• People who are losing their primary nighttime residence within 14 days and lack resources to secure housing.
  • Families with children or unaccompanied youth who are unstably housed and are likely to continue in that state. (with some qualifiers)
  • People who are fleeing or attempting to flee domestic violence, dating violence, sexual assault, stalking or other dangerous or life-threatening situations related to violence; have no residence and lack resources to secure permanent housing.

Notice clearly these are not all historic Mission images of grizzly, old white alcoholics sleeping on sidewalks or under bridges.

Challenge One – We all need to commit these four categories to memory when we address “Homelessness.”  Homeless is a term related to housing stability.  It should not be confused with underlying issues such as addiction, mental health, spirituality or employment which may lead to homelessness.

Challenge Two – Homelessness assumes no ability or resources to maintain stable housing. What is at stake here is ability to pay for a roof (meant for habitation) over your head.  Cardboard, tents, garages and cars are not housing.  Housing therefore assumes income or assets to afford housing. Employment (in the absence of trust funds – for the rare eccentric) is required.

Challenge Three – Employment should be the long-term expected goal over and above short-term financial assistance.  Much has been said in our recent election about jobs.  Jobs are fundamental to financial stability and housing.  But, jobs require education and training at ever increasing levels.  Whether formal education or self-taught is for the academics to address; but this I know – you have to have basic skills to do all jobs today in a safe and competitive manner.  Can’t read the I-9 form?  Learn to read.  Can’t understand the written safety procedures?  Learn to read.  Reading is fundamental!  Functional literacy is one aspect of the Los Angeles Mission program that contributes to long-term success in housing.  Illiteracy, when detected as early as the third grade level, is a reliable predictor of the need for future prison beds.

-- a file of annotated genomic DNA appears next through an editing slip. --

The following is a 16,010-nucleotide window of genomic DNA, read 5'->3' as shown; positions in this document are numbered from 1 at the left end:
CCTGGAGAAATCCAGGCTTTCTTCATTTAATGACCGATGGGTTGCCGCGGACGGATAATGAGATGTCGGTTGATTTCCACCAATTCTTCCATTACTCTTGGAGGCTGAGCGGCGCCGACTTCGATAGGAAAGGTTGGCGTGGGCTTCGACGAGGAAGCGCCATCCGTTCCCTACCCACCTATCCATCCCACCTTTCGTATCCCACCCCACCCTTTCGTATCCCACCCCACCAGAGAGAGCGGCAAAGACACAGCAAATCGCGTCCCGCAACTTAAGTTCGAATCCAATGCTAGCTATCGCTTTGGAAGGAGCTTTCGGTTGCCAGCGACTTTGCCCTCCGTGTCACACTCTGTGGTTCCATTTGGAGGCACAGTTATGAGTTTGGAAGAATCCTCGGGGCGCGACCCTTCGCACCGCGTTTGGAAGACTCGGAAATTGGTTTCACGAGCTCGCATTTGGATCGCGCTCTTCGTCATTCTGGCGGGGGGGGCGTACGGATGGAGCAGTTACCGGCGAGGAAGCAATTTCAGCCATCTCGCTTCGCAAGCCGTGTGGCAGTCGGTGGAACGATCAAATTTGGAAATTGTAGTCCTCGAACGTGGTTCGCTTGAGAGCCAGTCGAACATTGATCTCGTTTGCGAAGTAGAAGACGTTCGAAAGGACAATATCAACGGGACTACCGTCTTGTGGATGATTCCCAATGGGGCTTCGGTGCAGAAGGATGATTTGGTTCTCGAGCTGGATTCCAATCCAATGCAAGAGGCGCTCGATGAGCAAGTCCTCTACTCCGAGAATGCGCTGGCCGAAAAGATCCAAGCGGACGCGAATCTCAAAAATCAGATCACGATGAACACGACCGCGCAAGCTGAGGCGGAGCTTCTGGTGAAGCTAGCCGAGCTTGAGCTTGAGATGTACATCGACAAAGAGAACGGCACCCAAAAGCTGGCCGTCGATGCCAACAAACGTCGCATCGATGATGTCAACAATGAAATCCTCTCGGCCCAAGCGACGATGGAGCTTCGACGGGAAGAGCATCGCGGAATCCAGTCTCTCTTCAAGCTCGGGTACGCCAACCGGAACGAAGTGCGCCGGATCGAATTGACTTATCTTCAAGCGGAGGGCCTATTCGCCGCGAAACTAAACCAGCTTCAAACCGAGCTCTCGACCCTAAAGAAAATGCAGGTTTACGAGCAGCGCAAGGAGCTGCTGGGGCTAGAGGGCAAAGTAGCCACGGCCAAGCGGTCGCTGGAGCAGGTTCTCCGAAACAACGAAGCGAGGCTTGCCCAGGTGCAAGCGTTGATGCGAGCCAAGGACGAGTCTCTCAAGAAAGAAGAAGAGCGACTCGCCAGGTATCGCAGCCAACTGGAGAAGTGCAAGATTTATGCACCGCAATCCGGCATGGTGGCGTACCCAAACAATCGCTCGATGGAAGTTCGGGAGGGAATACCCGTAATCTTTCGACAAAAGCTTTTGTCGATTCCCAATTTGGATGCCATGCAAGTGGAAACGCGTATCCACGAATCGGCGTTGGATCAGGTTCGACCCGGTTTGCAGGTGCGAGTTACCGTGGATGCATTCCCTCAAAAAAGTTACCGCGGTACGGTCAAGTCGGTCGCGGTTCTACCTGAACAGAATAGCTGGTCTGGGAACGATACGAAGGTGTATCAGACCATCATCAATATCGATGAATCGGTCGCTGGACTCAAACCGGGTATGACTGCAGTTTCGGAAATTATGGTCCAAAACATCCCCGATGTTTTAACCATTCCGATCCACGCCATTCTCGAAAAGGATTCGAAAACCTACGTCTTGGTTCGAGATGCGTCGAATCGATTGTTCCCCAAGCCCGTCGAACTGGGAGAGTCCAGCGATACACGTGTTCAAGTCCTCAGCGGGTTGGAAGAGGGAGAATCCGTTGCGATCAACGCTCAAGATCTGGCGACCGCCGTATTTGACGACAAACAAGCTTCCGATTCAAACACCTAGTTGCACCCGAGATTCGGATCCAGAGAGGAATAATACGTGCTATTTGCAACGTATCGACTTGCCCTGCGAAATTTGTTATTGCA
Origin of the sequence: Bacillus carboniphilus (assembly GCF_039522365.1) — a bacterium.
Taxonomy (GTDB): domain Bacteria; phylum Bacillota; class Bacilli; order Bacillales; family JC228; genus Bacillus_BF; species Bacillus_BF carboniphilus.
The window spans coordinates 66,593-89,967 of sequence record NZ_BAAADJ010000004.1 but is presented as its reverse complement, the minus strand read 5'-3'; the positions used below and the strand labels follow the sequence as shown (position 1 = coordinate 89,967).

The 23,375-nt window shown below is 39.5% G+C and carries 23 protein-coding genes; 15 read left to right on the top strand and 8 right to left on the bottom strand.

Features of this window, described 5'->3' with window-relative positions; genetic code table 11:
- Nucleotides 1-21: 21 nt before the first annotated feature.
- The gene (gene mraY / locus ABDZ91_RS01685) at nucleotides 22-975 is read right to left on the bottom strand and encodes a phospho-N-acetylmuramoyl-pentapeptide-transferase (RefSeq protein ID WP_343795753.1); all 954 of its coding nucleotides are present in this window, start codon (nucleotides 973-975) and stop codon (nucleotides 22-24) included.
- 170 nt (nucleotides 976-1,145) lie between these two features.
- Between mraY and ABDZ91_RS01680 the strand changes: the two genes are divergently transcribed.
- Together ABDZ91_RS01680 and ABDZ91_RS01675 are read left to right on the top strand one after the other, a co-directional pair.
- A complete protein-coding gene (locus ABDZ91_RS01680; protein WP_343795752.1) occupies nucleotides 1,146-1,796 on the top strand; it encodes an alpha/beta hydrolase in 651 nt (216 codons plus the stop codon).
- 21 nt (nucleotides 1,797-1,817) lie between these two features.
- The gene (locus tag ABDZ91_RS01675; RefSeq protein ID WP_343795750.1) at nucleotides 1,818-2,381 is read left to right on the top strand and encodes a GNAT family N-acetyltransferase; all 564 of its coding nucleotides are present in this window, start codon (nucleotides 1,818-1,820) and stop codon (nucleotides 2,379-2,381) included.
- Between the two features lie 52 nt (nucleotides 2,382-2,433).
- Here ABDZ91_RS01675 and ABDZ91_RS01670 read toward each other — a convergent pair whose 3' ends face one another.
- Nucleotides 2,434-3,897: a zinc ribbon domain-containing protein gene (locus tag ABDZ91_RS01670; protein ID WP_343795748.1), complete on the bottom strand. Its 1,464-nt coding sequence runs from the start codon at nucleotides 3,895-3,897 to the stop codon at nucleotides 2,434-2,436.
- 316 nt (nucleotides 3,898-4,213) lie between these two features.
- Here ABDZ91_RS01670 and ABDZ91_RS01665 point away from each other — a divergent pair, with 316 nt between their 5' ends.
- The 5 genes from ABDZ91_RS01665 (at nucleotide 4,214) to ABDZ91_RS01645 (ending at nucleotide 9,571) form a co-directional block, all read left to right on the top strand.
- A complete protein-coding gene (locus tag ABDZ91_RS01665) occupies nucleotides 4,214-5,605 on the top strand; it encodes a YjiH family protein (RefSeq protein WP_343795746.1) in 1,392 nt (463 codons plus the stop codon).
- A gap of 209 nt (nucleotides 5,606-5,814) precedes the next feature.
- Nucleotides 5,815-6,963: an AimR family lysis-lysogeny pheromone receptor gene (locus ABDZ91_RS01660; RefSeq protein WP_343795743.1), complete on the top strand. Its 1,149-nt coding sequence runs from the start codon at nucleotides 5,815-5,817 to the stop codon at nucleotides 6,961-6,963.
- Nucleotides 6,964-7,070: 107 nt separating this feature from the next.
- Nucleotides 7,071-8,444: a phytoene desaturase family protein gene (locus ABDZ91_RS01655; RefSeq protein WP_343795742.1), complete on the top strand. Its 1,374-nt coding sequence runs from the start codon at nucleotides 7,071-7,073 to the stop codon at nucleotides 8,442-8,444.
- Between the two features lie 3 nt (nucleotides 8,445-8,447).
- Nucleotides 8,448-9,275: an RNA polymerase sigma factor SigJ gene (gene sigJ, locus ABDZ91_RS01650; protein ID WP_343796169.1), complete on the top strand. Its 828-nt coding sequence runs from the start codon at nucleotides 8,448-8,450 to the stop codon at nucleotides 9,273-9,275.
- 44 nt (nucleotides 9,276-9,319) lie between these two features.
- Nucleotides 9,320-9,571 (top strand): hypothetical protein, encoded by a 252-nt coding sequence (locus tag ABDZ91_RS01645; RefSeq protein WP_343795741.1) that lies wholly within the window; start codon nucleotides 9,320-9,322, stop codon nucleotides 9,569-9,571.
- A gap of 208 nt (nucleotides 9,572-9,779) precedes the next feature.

Challenge Four – Health, regardless of who pays the bill, is fundamental to the ability to sustain income and thus housing.  Healthy bodies, minds and spirits when abused and neglected can become underlying causes of homelessness.  When we are unable to secure employment because of physical or emotional issues, homelessness will occur without some intervention of support structures, including governmental ones.  To properly address the issue of homelessness means also confronting health issues; whether “Obama Care” or not.

Homeless Awareness Month – Use this month to personally and collectively learn about the issues causing homelessness and to actively participate in ways to end it, or as some would say to “manage it into a temporary experience.”  An experience that is quickly ended by rapid re-housing and resources strategically deployed to benefit those in need who cannot sufficiently care for themselves without the support of community.

Come check out the Los Angeles Mission to see how we address issues of homelessness through programs, faith and the expectation that everyone can be housed.

-Herb Smith, President